Over the past two decades, the state has purchased conservation easements on some 750,000 acres in the Adirondack Park. These timberlands are protected from development, and many of them are open to the public for recreation.
In theory, at least. In reality, most visitors to the Adirondacks seldom, if ever, set foot on easement lands. Partly, that’s because they don’t know where they can go or what they can do. The cliffs on Silver Lake Mountain are an exception.
The state purchased easements on the cliffs as part of a massive deal with International Paper in 2004 that preserved some 260,000 acres. Now owned by Lyme Timber, the cliffs were opened to the public—i.e., rock climbers—in 2009.
It’d be hard to overstate the importance of the easement deal to the Adirondack climbing community: more than fifteen new cliffs to explore, with the potential for hundreds of routes. In just a few years, a cadre of climbers, mostly locals, has put up more than a hundred first ascents—including one of the hardest in the Northeast. The only climbing areas in the Park with more routes are Poke-o-Moonshine Mountain (with 265) and Crane Mountain (200-plus).
Nevertheless, Silver Lake remains something of a secret. For one thing, it does not appear in the current edition of the guidebook Adirondack Rock. For another, the cliffs are a bit hard to get to. The three trailheads are located on back roads north of Wilmington, and the hike in can take anywhere from thirty minutes to two hours, depending on your destination.
Jim Lawyer, one of the authors of Adirondack Rock, doubts that Silver Lake Mountain will ever attract as many climbers as Poke-o or the crags in Keene Valley. “With the extra drive and hike, it’s difficult to imagine these ever being as popular as, say, the Beer Walls or the Spider’s Web,” he said.
For a certain breed of climber, though, the remoteness only adds to the allure. One such climber is Colin Loher, who visits Silver Lake Mountain every chance he gets. Since he lives in Wilmington, just a twenty-minute drive away, he regards these cliffs as his backyard playground.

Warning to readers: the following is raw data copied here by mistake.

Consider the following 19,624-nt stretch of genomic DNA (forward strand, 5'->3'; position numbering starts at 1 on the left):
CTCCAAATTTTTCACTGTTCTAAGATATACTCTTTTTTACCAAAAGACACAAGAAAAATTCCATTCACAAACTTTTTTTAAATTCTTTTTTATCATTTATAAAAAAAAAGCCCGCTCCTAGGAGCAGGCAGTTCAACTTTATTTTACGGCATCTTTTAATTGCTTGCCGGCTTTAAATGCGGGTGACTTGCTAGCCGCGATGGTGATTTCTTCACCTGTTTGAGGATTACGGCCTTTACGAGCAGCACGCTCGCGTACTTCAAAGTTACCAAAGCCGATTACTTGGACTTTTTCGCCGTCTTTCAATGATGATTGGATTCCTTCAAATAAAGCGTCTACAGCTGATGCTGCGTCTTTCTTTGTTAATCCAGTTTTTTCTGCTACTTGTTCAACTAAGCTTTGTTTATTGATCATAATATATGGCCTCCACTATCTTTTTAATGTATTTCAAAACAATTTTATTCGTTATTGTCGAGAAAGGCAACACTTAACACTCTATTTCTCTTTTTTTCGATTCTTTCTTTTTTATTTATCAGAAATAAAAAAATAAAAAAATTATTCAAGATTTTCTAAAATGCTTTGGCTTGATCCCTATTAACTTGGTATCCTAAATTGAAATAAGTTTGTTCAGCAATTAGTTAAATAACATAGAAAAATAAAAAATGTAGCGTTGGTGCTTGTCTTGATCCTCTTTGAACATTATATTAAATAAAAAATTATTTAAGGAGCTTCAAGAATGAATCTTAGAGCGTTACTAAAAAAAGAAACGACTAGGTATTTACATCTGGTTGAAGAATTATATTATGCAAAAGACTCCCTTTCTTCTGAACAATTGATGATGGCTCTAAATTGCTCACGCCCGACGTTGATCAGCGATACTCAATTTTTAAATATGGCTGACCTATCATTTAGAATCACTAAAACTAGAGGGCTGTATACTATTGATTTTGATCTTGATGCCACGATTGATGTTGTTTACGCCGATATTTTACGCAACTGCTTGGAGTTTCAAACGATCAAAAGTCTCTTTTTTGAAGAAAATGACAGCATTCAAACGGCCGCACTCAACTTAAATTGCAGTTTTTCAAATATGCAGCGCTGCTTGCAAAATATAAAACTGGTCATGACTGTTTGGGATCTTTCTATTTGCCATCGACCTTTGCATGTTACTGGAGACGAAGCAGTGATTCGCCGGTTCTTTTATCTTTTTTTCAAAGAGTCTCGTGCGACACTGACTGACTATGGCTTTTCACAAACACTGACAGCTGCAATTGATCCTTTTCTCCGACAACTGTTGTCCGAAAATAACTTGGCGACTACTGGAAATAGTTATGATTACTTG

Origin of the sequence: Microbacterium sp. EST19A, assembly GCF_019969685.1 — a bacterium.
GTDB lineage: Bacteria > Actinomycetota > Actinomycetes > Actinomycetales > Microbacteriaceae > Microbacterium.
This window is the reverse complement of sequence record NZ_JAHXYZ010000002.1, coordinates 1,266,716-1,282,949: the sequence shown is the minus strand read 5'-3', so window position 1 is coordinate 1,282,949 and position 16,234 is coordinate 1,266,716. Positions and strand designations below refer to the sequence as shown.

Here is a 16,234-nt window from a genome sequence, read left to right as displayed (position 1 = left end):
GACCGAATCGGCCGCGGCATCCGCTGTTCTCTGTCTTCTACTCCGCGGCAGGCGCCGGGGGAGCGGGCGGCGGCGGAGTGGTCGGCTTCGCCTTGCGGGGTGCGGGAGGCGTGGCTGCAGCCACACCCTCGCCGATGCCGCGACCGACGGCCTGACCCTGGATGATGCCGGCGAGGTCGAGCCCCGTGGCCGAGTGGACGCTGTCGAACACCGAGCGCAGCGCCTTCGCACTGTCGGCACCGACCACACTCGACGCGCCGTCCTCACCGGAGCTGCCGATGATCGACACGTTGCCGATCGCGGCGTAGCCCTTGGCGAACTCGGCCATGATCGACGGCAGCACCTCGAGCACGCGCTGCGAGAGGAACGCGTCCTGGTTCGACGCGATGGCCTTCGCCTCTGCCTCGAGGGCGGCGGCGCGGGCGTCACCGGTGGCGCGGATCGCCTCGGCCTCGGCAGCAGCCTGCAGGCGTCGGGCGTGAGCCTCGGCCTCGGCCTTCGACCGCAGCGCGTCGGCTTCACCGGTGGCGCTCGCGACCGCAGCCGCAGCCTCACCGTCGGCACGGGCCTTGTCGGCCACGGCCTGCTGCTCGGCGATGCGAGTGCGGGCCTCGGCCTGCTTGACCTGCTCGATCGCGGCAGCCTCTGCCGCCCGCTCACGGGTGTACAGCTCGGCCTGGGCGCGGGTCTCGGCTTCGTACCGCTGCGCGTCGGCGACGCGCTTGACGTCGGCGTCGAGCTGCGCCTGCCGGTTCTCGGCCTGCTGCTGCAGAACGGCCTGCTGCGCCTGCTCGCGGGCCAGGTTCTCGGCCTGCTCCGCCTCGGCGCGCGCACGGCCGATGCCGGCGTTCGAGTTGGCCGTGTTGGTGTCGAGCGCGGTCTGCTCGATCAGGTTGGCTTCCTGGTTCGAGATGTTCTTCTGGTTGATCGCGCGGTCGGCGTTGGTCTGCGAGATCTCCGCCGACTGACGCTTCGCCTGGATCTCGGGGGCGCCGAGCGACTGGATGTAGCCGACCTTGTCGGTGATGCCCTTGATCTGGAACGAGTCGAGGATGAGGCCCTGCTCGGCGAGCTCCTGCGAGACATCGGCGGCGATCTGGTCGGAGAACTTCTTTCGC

Last summer, Colin agreed to lead me up one of the easier routes. On the way to the trailhead, we stopped beside a field along Turnpike Road with a grand view of the impressive array of rock faces. Colin pointed out each of the cliffs that have been climbed so far. Some have colorful appellations, such as Never Never Land, Purple Rain Wall, and Hydrogen Wall. Others bear more prosaic names: Mud Pond Cliff, Summit Cliff.
“Look at all the rock; it’s really amazing,” Colin said. He believes there is more open rock here than at Poke-o. Because most of it has not been climbed, he and the other craggers who frequent Silver Lake enjoy a sense of discovery as they explore the cliffs and put up new routes.
“I feel like Fritz [Wiessner] and Hans [Krauss], when they first looked at the Trapps,” Colin remarked, referring to two legendary climbers who established many of the early routes in the Shawangunks in the 1930s and ’40s. He later added:
“Though I am not nearly as talented or as brave as them.”
Colin has led numerous first ascents at Silver Lake. On our outing, though, we climbed a line called Stop Making Sense first ascended by Lawyer and Tad Welch. The name, derived from a Talking Heads song, seems apt as the route zigzags crazily up the cliff face.
For brevity, climbers refer to all the cliffs as Silver Lake, but some are actually on the neighboring Potter and Little Potter mountains. Stop Making Sense is on the Potter Mountain cliff, a swath of rock so vast that climbers have divided it into five sections. Stop Making Sense is found in the middle section, nicknamed Shangri La, which the Adirondack Rock website describes as “one of the best faces in the park—with acres of clean, dimpled rock, as though someone has scoured the face with a pressure washer. The climbs are dramatic and exposed, but never desperate.”
Getting to paradise is not easy. Colin and I parked on Goodrich Mills Road—which is an extension of Turnpike Road—and walked along logging roads for thirty minutes or so to a herd path that we then followed to the east end of the cliff. We scrambled along the cliff for another fifteen minutes to the start of our route. There are no signs along the way, so you have to know where you’re going. (Directions to all the cliffs can be found on the Adirondack Rock website.)
On the hike in, Colin revealed that he got into rock climbing to impress a young woman. Both were students at Northland College in Wisconsin. Upon learning that she often hung out at the school’s climbing gym, he started going there as well and eventually took up the sport in earnest. After graduating, with degrees in biology and outdoor education, he found jobs near such iconic climbing locales as Moab in Utah, Joshua Tree in California, and the Shawangunks.
As for that young woman, Erica, she and Colin now have two kids, Cecilia, who is seven, and Henry, who is four. She and Colin moved to the Adirondacks in 1999. Since then, Colin has worked a number of jobs to make ends meet: climbing guide, ski patroller, carpenter, Stewart’s clerk—“whatever it takes to sustain my family.” He is now trying his best to keep himself busy as a local guide. Colin also works as part-time climbing instructor at both Plattsburgh State College and St. Lawrence University, two gigs that keep him busy most of the year. Erica is a science teacher in the Westport Central School District.